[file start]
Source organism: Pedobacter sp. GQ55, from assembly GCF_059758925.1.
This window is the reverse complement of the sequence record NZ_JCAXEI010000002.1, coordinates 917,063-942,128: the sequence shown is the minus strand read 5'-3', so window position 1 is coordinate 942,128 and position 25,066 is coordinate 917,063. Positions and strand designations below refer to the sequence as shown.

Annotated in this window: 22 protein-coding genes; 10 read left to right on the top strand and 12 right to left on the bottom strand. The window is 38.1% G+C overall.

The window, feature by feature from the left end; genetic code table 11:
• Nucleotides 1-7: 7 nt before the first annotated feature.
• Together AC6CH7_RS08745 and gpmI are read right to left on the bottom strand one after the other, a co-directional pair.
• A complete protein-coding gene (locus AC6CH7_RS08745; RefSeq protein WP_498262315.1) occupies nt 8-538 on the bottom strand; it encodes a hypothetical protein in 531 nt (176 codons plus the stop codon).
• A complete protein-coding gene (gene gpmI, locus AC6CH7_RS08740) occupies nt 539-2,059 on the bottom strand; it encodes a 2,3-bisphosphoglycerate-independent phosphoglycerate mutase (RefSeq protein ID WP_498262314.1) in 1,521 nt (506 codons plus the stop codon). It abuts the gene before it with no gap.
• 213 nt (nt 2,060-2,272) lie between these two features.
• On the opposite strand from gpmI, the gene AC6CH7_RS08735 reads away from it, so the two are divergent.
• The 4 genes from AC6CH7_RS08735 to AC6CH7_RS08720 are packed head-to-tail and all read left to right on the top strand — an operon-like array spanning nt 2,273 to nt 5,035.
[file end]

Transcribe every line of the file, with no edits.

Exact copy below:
Source organism: Pedobacter sp. GQ55, from assembly GCF_059758925.1.
This window is the reverse complement of the sequence record NZ_JCAXEI010000002.1, coordinates 917,063-942,128: the sequence shown is the minus strand read 5'-3', so window position 1 is coordinate 942,128 and position 25,066 is coordinate 917,063. Positions and strand designations below refer to the sequence as shown.

Annotated in this window: 22 protein-coding genes; 10 read left to right on the top strand and 12 right to left on the bottom strand. The window is 38.1% G+C overall.

The window, feature by feature from the left end; genetic code table 11:
• Nucleotides 1-7: 7 nt before the first annotated feature.
• Together AC6CH7_RS08745 and gpmI are read right to left on the bottom strand one after the other, a co-directional pair.
• A complete protein-coding gene (locus AC6CH7_RS08745; RefSeq protein WP_498262315.1) occupies nt 8-538 on the bottom strand; it encodes a hypothetical protein in 531 nt (176 codons plus the stop codon).
• A complete protein-coding gene (gene gpmI, locus AC6CH7_RS08740) occupies nt 539-2,059 on the bottom strand; it encodes a 2,3-bisphosphoglycerate-independent phosphoglycerate mutase (RefSeq protein ID WP_498262314.1) in 1,521 nt (506 codons plus the stop codon). It abuts the gene before it with no gap.
• 213 nt (nt 2,060-2,272) lie between these two features.
• On the opposite strand from gpmI, the gene AC6CH7_RS08735 reads away from it, so the two are divergent.
• The 4 genes from AC6CH7_RS08735 to AC6CH7_RS08720 are packed head-to-tail and all read left to right on the top strand — an operon-like array spanning nt 2,273 to nt 5,035.